Home and Away, meanwhile, topped the 2021 RTÉ Player chart with almost 4.9 million views, ahead of EastEnders with 3.5 million and Fair City with 3.3 million. Even Neighbours garnered 1.2 million streams. But these annual tallies, if averaged out per episode, don’t fully offset the decline in linear channel viewing.

All soaps have creative ebbs and flows — there was a point in the Noughties when EastEnders went so big on gangsters, I switched off forever. But their trajectory over the longer term is a proxy for what has happened to all of television. The glut of content brought into our lives by streaming services is only the latest iteration of the unrelenting fragmentation of the market, the extent of which was barely imaginable in the soaps’ heyday.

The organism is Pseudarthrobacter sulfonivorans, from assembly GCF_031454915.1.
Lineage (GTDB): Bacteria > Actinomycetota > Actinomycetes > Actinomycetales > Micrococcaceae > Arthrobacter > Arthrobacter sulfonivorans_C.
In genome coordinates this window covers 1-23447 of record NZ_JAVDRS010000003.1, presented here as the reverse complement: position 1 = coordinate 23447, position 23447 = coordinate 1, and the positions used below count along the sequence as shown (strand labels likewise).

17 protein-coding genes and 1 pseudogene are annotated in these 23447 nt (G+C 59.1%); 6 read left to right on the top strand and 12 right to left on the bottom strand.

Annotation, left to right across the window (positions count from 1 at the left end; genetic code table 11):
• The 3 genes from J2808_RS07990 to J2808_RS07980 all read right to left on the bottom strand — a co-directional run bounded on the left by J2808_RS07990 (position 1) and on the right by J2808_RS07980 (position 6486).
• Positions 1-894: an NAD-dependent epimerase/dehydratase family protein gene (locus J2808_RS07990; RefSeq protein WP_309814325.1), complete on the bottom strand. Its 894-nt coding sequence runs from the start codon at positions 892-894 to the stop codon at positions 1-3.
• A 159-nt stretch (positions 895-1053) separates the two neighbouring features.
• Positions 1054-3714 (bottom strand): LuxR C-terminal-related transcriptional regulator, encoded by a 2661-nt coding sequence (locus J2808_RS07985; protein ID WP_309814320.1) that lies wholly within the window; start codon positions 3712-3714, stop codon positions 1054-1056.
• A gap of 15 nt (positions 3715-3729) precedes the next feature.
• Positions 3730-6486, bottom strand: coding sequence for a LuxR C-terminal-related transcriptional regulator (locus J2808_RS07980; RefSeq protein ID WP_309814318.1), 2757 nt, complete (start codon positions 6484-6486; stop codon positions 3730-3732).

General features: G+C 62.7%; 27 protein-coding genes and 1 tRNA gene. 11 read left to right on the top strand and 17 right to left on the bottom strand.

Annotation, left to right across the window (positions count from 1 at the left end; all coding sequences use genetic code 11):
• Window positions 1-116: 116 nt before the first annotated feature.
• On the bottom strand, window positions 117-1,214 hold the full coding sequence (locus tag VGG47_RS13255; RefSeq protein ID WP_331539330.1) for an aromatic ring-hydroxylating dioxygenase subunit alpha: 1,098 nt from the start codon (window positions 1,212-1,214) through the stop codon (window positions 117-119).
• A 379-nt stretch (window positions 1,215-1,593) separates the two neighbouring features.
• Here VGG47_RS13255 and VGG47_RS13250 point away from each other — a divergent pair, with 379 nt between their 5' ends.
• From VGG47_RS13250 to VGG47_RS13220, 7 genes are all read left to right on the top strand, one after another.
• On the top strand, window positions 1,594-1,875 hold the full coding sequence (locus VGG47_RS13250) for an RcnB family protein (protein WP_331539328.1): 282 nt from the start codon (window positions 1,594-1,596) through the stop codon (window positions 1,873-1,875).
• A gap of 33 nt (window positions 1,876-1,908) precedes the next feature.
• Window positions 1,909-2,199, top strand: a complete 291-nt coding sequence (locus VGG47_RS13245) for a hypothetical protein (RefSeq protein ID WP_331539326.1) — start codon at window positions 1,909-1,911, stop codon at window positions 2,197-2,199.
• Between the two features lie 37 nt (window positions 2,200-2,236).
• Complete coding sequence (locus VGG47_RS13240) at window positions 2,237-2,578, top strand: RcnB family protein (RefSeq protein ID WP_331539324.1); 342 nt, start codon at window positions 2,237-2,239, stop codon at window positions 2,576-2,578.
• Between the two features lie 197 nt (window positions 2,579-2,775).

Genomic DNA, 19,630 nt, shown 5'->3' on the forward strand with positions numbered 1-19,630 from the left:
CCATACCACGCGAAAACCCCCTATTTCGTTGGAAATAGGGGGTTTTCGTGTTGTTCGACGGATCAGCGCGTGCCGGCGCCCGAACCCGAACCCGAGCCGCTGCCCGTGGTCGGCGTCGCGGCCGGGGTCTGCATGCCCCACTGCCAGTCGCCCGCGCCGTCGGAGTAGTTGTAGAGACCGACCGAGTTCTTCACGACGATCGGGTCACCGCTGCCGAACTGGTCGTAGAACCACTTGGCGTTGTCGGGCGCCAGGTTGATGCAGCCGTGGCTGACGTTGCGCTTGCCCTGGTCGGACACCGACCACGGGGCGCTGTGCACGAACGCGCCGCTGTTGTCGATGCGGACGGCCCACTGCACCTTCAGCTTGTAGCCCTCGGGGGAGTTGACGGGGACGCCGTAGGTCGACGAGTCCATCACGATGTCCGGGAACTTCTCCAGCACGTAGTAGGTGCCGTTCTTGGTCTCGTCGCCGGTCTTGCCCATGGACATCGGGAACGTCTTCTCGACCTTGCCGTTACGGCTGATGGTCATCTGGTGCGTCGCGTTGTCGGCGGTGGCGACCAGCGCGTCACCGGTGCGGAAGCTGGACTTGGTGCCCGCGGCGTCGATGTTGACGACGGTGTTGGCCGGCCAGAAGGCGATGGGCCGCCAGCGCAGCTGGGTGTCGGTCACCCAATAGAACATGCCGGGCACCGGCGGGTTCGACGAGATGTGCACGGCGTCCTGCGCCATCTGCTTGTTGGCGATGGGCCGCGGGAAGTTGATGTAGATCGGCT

While perhaps no soap has ever matched the social impact of Coronation Street in the early 1960s, television soaps as a genre reached their high-water mark in the 1980s, when the BBC claimed a near-instant juggernaut with a newly launched EastEnders, while Neighbours — younger than EastEnders by just one month — went from schedule-filling Australian import to unignorable phenomenon, popstar factory and all-round provider of good vibes. Neighbours is not the first hit soap of the 1980s to be axed. Channel 4′s ever-so-slightly edgier Brookside, a centrepiece of the channel’s launch night in 1982, ended in 2003, its ratings having peaked in1995 with its headline-making body under the patio episode — a storyline that married soap melodrama to the hidden realities of domestic abuse.

Shorter-lived titles than Brookside proved that soap success requires a special and elusive alchemy, even when the timing seems right.